Thursday, September 29, 2011

New German Crime Fiction

The Hour of the Jackal by Bernhard Jaumann, translated by John Brownjohn was published by John Beaufoy Publishing Ltd on 1 August. (I'll be adding it to the International Dagger eligibles list.)

The official synopsis gives little away:

Namibia in January. In the heat of a summer's evening in the affluent Ludwigsdorf suburb of Windhoek, a gardener is cold-bloodedly murdered while children splash and play in the swimming pool.

However there is more detail at New Books in German.

The publicist who has brought it to my attention says that: "Based on the politics surround the notorious assassination of Anton Lubowski, this new title is the winner of the 2011 German Prize for Best Crime Fiction".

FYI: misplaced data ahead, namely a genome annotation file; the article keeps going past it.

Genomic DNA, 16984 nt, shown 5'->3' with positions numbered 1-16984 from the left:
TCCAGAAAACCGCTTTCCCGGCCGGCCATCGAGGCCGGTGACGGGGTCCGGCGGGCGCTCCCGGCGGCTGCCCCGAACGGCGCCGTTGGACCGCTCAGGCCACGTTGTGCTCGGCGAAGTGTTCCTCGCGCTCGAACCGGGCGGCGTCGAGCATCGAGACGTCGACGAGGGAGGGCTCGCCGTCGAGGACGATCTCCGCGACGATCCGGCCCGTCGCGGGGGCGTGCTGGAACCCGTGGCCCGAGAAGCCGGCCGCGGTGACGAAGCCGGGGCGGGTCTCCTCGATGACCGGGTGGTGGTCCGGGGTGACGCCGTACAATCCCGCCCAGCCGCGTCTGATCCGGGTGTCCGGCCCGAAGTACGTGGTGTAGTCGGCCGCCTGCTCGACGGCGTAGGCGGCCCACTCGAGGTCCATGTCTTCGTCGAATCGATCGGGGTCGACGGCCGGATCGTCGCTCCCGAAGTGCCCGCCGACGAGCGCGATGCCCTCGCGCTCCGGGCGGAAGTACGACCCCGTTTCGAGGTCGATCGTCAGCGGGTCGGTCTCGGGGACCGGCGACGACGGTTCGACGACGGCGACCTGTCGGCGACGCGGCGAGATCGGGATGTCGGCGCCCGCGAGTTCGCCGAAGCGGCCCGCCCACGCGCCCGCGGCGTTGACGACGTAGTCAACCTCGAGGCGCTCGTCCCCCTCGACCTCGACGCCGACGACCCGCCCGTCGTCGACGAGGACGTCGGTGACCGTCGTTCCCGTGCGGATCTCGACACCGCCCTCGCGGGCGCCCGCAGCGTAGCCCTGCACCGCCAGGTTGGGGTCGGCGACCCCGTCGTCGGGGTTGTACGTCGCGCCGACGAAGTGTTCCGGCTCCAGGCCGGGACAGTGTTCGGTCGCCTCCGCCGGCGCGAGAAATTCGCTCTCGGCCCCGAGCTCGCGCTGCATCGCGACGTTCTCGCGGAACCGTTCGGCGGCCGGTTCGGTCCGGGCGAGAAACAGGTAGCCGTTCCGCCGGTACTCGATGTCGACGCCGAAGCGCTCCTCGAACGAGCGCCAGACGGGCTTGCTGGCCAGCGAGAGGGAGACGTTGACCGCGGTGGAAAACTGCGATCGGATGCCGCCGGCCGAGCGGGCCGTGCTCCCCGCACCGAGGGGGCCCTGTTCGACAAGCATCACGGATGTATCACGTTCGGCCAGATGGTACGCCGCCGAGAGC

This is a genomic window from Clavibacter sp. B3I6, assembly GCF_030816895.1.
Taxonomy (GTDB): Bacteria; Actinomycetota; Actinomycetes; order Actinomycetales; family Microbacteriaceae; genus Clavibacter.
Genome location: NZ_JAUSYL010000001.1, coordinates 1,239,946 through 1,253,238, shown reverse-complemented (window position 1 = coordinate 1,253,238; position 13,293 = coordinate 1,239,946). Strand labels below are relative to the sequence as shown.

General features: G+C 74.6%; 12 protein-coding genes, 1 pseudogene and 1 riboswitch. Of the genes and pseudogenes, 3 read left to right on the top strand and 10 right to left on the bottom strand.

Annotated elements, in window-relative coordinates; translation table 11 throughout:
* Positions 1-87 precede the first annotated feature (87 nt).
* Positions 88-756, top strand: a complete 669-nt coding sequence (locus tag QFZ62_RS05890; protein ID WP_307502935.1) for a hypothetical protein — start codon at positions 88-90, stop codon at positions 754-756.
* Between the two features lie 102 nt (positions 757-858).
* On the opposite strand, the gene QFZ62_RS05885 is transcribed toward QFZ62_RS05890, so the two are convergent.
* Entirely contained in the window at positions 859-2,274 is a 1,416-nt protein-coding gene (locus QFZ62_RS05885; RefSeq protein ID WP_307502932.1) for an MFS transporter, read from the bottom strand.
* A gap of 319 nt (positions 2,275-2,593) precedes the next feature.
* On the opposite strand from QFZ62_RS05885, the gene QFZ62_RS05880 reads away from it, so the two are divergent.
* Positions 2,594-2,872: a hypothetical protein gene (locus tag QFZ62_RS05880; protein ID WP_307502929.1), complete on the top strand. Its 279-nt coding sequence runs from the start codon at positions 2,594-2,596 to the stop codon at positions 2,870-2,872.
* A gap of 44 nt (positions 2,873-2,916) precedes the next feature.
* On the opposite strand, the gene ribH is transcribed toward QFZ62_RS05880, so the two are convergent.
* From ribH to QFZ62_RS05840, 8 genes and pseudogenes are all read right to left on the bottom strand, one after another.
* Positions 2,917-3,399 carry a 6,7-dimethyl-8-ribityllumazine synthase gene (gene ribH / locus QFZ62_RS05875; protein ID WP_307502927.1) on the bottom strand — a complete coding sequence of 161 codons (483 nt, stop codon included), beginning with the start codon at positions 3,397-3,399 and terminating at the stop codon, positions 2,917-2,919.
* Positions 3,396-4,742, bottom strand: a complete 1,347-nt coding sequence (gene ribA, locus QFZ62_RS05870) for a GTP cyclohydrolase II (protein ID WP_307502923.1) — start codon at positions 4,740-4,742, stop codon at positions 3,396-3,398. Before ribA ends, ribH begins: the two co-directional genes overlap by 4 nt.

Friday, September 23, 2011

Guest Review of Pretty Twisted

Euro Crime reviewer Sarah Hilary's daughter Milly has begun reviewing for my other blog.

She's written a fabulous review of Gina Blaxill's teenage/YA thriller, Pretty Twisted which you can read here.

Thursday, September 22, 2011

PD James follows on from Pride & Prejudice (with a murder)

I've written about Jane Austen related/inspired crime fiction before but this one comes as a surprise! A press release from Faber:

Faber is delighted to announce the publication of a new P. D. James novel. Death Comes to Pemberley masterfully recreates the world of Pride and Prejudice, and sets a murder at its heart. It will be published on 3 November.